In fact, on the Wednesday I made the acquaintance of Augustus Waters, I tried my level best to get out of Support Group while sitting on the couch with my mom in the third leg of a twelve- hour marathon of the previous season’s America’s Next Top Model, which admittedly I had already seen, but still.
Me: “I refuse to attend Support Group.”
Mom: “One of the symptoms of depression is disinterest in activities.”
Me: “Please just me watch America’s Next Top Model. It’s an activity.”
Mom: ” Television is a passivity.”
Me: “Ugh, Mom, please.”
Mom : “Hazel, you’re a teenager. You’re not a little kid anymore. You need to make friends, get out of the house, and live your life.”
Me: ” If you want to be a teenager, don’t send me to Support Group. Buy me a fake ID so I can go to clubs, drink vodka, and take pot.”
See what I mean? I mean it’s almost a decade since I even had to think about a fake ID!
4. Final evaluation?
Well, it’s a bit of a tear- jerker, no doubt. It’s not a cry fest that people are making it out to be though.
Yes, it’s written well. But not enough to warrant such a review, in my opinion.
“Just two paragraphs into the work, and he immediately wallops the readers with such an insightful observation delivered in such an unsentimental way that its hard not to shake your head in admiration.”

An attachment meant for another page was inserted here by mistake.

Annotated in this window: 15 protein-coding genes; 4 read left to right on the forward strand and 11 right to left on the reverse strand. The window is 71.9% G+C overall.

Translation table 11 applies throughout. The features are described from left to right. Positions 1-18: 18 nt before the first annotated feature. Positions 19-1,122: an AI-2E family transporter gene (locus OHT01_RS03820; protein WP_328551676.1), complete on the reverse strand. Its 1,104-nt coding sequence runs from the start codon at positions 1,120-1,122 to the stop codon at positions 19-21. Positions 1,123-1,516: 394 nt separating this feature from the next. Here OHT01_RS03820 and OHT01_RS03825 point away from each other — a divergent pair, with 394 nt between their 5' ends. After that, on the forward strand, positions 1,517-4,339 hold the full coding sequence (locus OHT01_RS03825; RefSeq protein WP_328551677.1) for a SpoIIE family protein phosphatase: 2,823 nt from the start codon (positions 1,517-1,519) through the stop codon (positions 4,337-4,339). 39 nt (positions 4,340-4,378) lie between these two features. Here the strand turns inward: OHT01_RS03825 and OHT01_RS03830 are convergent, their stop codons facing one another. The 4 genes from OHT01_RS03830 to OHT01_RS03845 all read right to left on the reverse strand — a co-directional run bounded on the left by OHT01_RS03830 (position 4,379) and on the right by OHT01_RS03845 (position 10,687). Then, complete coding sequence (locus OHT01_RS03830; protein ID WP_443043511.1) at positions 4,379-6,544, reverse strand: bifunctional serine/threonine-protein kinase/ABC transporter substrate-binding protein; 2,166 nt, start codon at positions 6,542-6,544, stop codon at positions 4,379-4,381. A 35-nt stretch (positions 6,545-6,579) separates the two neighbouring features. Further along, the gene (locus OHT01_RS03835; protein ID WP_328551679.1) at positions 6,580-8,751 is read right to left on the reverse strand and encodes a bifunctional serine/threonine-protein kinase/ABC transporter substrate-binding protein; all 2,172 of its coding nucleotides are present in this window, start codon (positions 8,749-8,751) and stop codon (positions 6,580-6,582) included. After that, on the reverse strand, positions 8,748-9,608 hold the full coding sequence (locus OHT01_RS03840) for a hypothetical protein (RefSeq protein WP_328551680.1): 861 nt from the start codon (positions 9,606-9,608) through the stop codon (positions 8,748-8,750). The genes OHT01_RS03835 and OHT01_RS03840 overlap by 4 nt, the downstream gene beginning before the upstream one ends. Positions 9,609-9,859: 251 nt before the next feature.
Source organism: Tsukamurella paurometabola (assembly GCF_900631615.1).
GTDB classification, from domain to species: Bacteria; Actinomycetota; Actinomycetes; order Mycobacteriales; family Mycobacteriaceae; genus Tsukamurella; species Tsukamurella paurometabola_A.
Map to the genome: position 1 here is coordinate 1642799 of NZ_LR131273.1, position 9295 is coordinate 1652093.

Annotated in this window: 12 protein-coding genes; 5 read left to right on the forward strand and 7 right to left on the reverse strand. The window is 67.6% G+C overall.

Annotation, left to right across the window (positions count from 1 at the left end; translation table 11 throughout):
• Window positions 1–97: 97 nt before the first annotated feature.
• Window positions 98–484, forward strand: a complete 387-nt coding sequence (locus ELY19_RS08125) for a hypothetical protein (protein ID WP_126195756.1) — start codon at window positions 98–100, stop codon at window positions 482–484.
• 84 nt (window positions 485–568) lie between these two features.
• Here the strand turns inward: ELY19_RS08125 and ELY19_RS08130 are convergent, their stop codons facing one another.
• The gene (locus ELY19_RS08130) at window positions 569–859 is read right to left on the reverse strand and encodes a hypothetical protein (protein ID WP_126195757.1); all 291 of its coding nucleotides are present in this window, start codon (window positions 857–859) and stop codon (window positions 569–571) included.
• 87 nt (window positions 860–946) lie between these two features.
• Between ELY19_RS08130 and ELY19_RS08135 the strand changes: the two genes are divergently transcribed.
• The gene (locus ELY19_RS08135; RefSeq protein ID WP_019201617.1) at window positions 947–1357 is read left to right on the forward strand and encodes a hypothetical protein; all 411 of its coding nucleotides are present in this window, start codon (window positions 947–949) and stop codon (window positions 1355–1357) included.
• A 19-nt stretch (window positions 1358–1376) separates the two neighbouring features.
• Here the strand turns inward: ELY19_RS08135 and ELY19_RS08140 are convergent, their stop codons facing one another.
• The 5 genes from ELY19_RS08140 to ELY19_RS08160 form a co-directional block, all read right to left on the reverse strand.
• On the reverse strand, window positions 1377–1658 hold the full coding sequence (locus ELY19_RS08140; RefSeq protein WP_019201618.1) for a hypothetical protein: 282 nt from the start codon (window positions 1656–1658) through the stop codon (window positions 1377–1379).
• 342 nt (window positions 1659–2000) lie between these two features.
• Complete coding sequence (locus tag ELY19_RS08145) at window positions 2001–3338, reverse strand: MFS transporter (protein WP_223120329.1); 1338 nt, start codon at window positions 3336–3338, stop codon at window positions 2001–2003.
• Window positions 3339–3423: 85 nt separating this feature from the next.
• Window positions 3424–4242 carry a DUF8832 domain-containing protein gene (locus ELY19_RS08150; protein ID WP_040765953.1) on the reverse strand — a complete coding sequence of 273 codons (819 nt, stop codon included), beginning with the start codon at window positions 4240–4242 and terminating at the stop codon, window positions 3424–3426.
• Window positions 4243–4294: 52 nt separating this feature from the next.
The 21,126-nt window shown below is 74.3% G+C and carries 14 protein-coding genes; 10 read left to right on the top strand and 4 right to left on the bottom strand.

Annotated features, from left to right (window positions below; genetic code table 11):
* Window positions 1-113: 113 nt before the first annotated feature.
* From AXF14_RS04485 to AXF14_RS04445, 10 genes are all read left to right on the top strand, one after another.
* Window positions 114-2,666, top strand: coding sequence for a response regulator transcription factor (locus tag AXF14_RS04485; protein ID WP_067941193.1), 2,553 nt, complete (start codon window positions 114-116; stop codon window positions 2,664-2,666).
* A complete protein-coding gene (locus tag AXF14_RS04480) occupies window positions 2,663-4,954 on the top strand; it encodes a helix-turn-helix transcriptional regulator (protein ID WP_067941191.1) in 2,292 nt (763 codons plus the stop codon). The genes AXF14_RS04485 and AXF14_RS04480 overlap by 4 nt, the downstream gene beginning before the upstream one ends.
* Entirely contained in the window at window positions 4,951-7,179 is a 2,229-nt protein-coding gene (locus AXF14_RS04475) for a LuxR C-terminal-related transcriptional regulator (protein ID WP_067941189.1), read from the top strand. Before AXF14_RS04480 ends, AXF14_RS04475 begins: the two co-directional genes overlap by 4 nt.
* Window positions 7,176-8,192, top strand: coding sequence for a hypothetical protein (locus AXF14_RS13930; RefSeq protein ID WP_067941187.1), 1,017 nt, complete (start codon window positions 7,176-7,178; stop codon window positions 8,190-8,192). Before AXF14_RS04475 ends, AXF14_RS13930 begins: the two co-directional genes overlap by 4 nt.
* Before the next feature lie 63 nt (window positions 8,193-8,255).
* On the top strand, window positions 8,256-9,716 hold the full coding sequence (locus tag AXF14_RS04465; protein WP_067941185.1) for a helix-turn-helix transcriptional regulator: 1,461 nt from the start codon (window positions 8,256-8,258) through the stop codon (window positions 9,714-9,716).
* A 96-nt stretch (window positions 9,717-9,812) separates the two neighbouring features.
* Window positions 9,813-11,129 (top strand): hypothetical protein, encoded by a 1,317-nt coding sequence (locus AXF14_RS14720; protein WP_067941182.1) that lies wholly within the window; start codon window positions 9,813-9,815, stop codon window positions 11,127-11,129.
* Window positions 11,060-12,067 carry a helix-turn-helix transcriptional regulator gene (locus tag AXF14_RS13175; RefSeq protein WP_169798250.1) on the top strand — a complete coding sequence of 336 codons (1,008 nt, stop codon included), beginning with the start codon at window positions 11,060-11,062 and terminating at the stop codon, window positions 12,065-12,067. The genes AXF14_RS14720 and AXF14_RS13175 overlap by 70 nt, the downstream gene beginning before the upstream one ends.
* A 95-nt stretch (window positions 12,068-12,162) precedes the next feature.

Jodi Picoult, author of My Sister’s Keeper (part of the Cancer- Genre) keeps the exaggeration in check and says, “an electric portrait of young people who learn to live life with one foot in the grave……..filled with staccato bursts of humor and tragedy.”
I think I agree with her. It has it’s moments, when simple things are portrayed with immense reconditeness and profound matters are dealt with a restraint and simpleness that is refreshing.
Yet, when a sixteen year old Hazel speaks this way…
“There are infinite numbers between 0 and 1. There’s .1 and .12 and .112 and an infinite collection of others. Of course, there is a bigger infinite set of numbers between 0 and 2, or between 0 and a million. Some infinities are bigger than other infinities. A writer we used to like taught us that. There are days, many of them, when I resent the size of my unbounded set. I want more numbers than I’m likely to get, and God, I want more numbers for Augustus Waters than he got. But, Gus, my love, I cannot tell you how thankful I am for our little infinity. I wouldn’t trade it for the world. You gave me a forever within the numbered days, and I’m grateful.”